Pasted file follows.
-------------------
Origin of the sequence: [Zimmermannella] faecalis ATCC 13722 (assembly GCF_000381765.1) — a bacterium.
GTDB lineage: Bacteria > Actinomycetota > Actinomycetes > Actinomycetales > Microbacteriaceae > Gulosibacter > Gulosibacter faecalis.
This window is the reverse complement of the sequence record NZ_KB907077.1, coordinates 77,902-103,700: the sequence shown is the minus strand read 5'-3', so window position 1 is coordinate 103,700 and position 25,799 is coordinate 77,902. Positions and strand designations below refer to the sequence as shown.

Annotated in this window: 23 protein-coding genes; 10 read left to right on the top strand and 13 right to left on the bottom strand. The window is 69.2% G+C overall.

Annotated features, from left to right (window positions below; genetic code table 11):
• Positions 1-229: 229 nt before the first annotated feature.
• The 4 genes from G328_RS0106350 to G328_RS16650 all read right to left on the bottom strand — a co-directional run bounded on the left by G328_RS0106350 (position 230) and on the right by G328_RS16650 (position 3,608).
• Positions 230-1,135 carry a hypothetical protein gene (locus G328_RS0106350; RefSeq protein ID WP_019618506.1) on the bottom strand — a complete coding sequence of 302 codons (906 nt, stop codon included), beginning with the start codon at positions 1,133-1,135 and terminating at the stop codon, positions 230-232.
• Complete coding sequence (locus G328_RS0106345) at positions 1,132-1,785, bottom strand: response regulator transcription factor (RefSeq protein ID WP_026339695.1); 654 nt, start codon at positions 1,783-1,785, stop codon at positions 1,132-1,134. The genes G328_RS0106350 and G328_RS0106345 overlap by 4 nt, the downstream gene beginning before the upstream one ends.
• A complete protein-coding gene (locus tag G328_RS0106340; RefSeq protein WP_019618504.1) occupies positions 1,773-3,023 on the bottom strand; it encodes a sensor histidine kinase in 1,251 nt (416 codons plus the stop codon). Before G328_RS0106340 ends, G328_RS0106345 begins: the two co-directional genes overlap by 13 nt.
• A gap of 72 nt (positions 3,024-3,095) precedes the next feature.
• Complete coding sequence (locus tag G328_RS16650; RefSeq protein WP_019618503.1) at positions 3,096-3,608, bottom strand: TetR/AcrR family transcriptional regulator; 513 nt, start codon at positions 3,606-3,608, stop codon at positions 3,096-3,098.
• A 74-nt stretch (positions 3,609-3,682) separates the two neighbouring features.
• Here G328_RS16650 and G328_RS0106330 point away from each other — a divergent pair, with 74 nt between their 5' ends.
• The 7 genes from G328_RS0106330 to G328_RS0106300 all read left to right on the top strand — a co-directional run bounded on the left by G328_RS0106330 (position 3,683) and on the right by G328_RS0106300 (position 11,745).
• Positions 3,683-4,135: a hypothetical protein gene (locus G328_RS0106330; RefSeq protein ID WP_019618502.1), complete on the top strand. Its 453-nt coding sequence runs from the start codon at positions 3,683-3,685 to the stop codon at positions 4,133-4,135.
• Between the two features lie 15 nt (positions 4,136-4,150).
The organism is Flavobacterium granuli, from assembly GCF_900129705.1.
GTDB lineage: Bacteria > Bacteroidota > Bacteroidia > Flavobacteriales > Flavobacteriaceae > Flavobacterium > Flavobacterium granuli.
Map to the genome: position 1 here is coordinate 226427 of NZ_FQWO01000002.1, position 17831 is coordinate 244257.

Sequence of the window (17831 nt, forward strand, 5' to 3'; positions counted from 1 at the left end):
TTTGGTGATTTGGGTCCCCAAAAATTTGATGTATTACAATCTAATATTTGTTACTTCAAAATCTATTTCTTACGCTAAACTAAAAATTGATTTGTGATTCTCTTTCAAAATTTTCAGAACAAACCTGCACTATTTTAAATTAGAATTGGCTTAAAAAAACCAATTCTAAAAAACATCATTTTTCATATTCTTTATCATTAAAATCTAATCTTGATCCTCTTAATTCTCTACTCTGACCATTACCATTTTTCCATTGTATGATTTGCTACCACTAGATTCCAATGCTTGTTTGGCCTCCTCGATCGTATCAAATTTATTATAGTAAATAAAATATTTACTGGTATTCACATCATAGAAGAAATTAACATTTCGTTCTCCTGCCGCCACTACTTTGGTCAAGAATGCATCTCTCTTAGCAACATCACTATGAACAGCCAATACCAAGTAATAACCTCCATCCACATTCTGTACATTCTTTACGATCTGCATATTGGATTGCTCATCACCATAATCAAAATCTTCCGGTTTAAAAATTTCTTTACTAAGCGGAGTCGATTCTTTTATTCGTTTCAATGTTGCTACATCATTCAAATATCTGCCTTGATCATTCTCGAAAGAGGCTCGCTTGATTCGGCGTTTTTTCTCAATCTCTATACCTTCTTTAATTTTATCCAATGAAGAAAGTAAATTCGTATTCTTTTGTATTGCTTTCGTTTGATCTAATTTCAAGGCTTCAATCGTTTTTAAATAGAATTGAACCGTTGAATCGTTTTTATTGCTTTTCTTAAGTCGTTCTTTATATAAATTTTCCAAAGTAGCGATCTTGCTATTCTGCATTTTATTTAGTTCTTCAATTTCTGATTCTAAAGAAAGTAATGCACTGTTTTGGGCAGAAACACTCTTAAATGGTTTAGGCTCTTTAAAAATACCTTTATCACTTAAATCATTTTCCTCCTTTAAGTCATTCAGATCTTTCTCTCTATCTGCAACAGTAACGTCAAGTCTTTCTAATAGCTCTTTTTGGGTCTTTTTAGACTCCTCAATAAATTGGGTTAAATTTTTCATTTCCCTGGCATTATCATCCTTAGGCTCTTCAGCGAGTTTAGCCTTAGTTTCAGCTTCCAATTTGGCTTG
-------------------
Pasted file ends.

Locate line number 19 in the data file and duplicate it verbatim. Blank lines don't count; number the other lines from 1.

GTDB lineage: Bacteria > Bacteroidota > Bacteroidia > Flavobacteriales > Flavobacteriaceae > Flavobacterium > Flavobacterium granuli.